This was the opening film, and is said to be China’s first blockbuster war movie. I can’t quite describe the plot, because it would ruin the story. But it begins in the later years of the Chinese Civil War and moves through the Korean War and beyond. Naturally, it’s extremely violent and intense. It’s emotionally heavy, but the main character has enough of a sense of humor that we get some light moments in all the darkness. He carries the entire film, and is a magnetic presense from start to finish.

The visual effects were done by a team of Koreans who worked on TaeGukGi, a similarly intense movie about the Korean War that I saw before I moved here. The war choreography was very impressive. Since Saving Private Ryan, the benchmark has changed and to a certain degree we can’t be as shocked by the bleak, frenzied aesthetic we now get in war movies. Our eyes are used to it. But this film had a certain beauty all its own to the shots and the way things were structured and arranged. Not to get overly morbid, but things like blood trails, bullet impacts, and dismemberments had a certain poetry to them, almost like moving paintings. I don’t know, I can’t quite describe it, but it was awe-inspiring.

There was a funny little bit involving a couple of American tanks moving past the Chinese soldiers dressed in captured South Korean uniforms. They start talking in a hilarious Chinese-Korean jibberish that the American soldier of course can’t figure out. I could have been offended if I wanted to. The American actor was a full-on dumb-soldier stereotype, but the audience got a kick out of it, and it was pretty funny.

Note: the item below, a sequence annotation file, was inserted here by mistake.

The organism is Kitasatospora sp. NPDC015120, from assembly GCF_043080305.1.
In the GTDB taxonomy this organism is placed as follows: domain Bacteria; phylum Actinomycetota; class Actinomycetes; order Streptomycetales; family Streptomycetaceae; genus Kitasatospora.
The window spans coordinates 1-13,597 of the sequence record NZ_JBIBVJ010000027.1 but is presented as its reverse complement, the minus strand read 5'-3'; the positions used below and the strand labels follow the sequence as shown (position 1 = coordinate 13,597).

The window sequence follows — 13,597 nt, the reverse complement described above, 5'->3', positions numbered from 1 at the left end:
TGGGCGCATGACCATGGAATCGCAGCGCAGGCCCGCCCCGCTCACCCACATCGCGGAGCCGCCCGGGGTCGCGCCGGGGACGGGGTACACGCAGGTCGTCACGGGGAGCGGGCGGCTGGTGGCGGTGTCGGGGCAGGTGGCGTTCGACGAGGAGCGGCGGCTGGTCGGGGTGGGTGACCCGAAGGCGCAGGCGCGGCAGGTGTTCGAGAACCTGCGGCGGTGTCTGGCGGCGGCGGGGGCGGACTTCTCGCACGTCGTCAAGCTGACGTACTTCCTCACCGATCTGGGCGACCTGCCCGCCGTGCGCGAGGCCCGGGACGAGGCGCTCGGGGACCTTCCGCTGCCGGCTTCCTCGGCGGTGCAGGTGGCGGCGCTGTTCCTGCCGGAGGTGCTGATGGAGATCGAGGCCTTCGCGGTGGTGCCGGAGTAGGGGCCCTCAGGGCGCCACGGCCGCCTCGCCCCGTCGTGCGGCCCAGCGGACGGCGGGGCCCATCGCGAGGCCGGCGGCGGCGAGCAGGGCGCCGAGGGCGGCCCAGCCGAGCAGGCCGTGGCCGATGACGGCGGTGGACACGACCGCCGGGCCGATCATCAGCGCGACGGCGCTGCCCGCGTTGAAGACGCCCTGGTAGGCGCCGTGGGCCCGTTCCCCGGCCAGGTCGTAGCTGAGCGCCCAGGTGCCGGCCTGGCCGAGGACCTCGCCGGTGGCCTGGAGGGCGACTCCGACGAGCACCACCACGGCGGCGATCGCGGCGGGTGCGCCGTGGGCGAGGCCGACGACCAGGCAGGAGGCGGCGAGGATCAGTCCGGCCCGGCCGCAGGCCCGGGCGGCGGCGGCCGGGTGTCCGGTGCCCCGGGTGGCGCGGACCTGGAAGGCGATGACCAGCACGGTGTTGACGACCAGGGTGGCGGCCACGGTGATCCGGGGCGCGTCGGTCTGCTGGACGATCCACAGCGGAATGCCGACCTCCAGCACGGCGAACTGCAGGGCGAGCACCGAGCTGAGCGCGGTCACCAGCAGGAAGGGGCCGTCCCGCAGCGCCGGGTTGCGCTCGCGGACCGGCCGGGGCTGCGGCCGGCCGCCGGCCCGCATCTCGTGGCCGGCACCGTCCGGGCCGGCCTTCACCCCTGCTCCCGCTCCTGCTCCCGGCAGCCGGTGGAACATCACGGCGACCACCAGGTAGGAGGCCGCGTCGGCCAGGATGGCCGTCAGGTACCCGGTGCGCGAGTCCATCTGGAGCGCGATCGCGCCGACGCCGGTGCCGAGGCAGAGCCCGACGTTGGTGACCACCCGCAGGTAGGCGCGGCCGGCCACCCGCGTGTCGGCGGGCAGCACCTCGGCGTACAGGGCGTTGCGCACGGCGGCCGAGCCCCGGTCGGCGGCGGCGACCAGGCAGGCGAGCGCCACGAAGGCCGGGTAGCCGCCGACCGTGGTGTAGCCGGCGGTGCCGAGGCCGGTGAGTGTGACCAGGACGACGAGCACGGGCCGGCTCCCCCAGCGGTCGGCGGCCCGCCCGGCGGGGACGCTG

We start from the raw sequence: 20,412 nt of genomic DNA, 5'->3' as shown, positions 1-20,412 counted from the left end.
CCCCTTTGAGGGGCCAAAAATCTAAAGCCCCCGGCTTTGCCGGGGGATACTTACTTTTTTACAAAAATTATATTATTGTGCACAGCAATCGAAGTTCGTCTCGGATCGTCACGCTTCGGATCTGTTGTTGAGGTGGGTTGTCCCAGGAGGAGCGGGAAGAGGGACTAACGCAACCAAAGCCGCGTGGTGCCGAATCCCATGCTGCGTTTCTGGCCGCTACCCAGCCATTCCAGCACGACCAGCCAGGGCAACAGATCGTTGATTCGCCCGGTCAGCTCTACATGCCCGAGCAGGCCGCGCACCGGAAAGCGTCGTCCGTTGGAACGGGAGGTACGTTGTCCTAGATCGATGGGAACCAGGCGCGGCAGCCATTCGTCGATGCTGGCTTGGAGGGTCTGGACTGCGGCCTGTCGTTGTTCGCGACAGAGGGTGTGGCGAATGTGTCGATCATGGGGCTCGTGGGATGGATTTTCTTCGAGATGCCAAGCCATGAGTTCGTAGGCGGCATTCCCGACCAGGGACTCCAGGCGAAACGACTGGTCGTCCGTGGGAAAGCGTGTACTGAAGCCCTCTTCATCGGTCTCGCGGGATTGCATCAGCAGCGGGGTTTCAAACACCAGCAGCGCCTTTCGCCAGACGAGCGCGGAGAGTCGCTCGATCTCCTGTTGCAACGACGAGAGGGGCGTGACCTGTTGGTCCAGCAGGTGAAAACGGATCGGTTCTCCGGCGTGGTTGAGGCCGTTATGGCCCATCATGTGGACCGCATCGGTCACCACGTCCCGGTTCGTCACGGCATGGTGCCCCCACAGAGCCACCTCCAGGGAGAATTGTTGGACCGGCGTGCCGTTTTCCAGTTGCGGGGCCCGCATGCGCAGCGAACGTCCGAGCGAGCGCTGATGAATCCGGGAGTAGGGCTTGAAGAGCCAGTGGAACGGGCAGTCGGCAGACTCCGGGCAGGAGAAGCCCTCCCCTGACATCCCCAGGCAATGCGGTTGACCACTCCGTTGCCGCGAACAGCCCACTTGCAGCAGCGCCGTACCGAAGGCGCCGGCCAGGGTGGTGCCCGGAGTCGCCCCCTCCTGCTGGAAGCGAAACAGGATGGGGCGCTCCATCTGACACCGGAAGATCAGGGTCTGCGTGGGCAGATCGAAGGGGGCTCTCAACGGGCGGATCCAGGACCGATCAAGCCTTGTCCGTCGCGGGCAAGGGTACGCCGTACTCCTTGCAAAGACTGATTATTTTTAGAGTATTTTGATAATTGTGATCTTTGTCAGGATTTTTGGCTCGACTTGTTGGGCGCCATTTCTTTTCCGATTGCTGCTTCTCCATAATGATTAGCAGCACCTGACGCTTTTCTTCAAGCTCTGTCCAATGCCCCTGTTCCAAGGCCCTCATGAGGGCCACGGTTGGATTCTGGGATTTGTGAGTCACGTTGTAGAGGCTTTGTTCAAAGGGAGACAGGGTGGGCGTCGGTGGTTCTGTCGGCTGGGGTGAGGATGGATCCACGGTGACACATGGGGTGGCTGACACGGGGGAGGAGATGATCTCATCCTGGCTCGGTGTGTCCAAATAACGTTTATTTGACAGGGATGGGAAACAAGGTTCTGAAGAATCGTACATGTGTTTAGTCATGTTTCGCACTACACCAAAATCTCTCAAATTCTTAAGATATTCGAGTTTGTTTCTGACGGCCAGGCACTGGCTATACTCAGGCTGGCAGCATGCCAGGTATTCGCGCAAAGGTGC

Appleseed EX MACHINA (dir. Shinji Aramaki)

When this movie started I said to myself “Shit, I’ve seen this already.” But I was thinking of the original Appleseed that came out in 2004. The two main characters are the same. It didn’t take me long to realize that this was an entirely different movie. This sequel is produced by John Woo, and it was cool to get a chance to see it before the official release later this month in Japan.

The setting is your typical post-apocalyptic Earth, but the story worked. There was an odd love triangle, and, of course, a warning for the future—don’t concentrate all your technological power into one place, and don’t get too attached to your toys.

The animation technique was pretty incredible. I don’t know if it was motion capture or not (I suppose I could do a little research were I not so lazy). It’s tough to do 3D character movements. Normally people become these odd bipedal, human-like things that seem to be floating an inch off the ground. But these movements were so human and so natural—people in the background breathed and occasionally relaxed their shoulders… nice touches like that. If it wasn’t motion capture, then they’ve finally gotten it right. And the look was very nice—with a beautiful classic anime look, some truly stunning backgrounds, and not too gaudy or saturated.

And with that, I think my PIFF experience is done. I was planning on going to the closing film, another anime at the outdoor theater, but I can’t brave that mad crowd again. I saw 5 films in all, three dramas and two animes. That’s really not enough—one friend here saw 17 films!—but school obligations kept me from doing more. What I lacked in quantity, I got in quality—all these films were outstanding, and I hope they’re able to get distribution to larger audiences.

And now, it’s Friday night… I’m off to eat BBQ with friends.